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Spokane, Washington  Est. May 19, 1883
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News >  Crime/Public Safety

Triple murderer Roy Murry plans continued appeals after re-sentencing to life without parole earlier this year

UPDATED: Tue., Sept. 21, 2021

Roy Murry enters the courtroom, Dec. 14, 2016, to hear a guilty verdict in the triple murder of the ex-wife’s family.  (Dan Pelle / The Spokesman-Review)
Roy Murry enters the courtroom, Dec. 14, 2016, to hear a guilty verdict in the triple murder of the ex-wife’s family. (Dan Pelle / The Spokesman-Review)

A man convicted of murdering his wife’s family in 2015 is trying to access investigative materials from his trial ahead of a new appeal attempt, but a judge rejected his motion to get them Tuesday in Spokane County Superior Court.

Roy Murry hopes to file a personal restraint petition as a last resort after just one of his five convictions was overturned on appeal last year.

To prevail, Murry would have to prove his sentence was obtained in an unconstitutional criminal proceeding, or that important facts were not heard at trial.

Hours after his estranged wife, Amanda Constable, told Murry she wanted a divorce in 2015, he went to her Colbert home and killed her stepfather, Terry Canfield, 59; mother, Lisa Canfield, 52; and brother John Constable, 23 .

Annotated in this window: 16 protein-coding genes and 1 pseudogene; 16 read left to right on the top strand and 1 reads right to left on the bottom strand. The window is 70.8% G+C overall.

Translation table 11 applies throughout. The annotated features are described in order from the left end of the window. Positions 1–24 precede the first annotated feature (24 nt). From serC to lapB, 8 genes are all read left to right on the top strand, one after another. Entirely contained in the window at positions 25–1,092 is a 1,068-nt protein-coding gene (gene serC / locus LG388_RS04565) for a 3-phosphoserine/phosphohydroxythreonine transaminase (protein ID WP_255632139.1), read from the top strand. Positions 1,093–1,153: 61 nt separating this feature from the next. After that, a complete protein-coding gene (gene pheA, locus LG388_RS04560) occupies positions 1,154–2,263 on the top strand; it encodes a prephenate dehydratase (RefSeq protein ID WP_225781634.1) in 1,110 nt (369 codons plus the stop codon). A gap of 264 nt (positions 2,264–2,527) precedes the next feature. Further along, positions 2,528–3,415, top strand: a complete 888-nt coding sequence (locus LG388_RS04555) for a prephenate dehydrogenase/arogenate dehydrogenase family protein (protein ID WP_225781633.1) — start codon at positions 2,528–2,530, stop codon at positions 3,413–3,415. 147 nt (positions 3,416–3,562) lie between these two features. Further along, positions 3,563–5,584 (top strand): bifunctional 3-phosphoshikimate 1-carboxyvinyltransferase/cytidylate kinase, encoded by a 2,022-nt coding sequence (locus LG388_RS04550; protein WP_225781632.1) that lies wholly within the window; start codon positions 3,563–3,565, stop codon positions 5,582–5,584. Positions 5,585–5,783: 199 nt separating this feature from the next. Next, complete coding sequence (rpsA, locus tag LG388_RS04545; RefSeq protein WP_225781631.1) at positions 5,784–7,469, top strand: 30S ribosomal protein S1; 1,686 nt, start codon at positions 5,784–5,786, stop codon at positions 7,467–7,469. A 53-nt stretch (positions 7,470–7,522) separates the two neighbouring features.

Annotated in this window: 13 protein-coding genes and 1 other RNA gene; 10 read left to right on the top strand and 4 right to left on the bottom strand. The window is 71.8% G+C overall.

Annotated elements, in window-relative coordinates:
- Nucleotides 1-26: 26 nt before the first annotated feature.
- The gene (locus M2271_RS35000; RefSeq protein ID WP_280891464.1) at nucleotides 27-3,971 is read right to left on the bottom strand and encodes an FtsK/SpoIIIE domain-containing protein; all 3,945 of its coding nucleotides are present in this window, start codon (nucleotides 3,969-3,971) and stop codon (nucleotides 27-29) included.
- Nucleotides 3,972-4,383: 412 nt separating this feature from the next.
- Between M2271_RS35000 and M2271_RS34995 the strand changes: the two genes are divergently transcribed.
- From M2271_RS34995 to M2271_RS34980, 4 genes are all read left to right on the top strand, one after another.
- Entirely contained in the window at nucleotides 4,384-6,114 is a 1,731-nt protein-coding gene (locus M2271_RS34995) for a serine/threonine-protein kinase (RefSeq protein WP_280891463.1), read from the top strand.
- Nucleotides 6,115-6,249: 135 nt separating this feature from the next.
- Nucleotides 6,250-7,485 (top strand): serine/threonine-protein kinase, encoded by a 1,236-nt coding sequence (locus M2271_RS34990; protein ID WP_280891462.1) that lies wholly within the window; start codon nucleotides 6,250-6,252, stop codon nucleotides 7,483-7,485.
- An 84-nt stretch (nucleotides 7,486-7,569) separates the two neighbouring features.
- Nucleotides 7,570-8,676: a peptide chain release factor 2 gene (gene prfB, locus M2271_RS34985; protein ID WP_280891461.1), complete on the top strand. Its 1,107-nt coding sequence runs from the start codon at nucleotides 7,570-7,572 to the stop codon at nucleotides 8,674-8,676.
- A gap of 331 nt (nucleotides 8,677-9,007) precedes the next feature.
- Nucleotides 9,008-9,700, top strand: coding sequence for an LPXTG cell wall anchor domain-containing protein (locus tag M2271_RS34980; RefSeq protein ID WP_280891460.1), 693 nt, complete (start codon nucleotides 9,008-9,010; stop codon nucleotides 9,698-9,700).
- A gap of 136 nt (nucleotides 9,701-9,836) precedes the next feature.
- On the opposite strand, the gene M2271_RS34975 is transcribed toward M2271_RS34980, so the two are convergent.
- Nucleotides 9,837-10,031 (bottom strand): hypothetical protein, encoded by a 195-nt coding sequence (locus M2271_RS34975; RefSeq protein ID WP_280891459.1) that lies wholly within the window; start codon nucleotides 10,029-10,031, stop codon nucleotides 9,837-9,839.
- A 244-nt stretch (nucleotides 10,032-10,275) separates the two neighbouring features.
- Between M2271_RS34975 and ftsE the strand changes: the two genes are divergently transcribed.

Murry then waited for Amanda Constable to return to the home. When she didn’t arrive, he set the house on fire.

On Tuesday, Murry, who represented himself, said he had never been provided copies of the discovery done by the Spokane County Prosecutor’s Office and that he needed the information to file his petition.

While Murry is getting the documents via a public records request, he said the process would take too long and prevent him from filing the petition promptly.

Judge Julie McKay found that there was no process to speed up the public disclosure and denied Murry’s motion.

At his trial in 2016, Murry was convicted of three counts of premeditated murder, along with arson and attempted murder.

That attempted murder conviction was reversed late last year by the Division III Court of Appeals, which ruled the count had been improperly charged. Murry was charged with attempted murder rather than premeditated attempted murder, which was the appropriate charge.

The Spokane County Prosecutor’s Office opted to dismiss the charge rather than go through another trial, according to court documents.

Murry was again sentenced to life in prison without the possibility of parole for the three murder convictions and to more than seven years in prison for arson.

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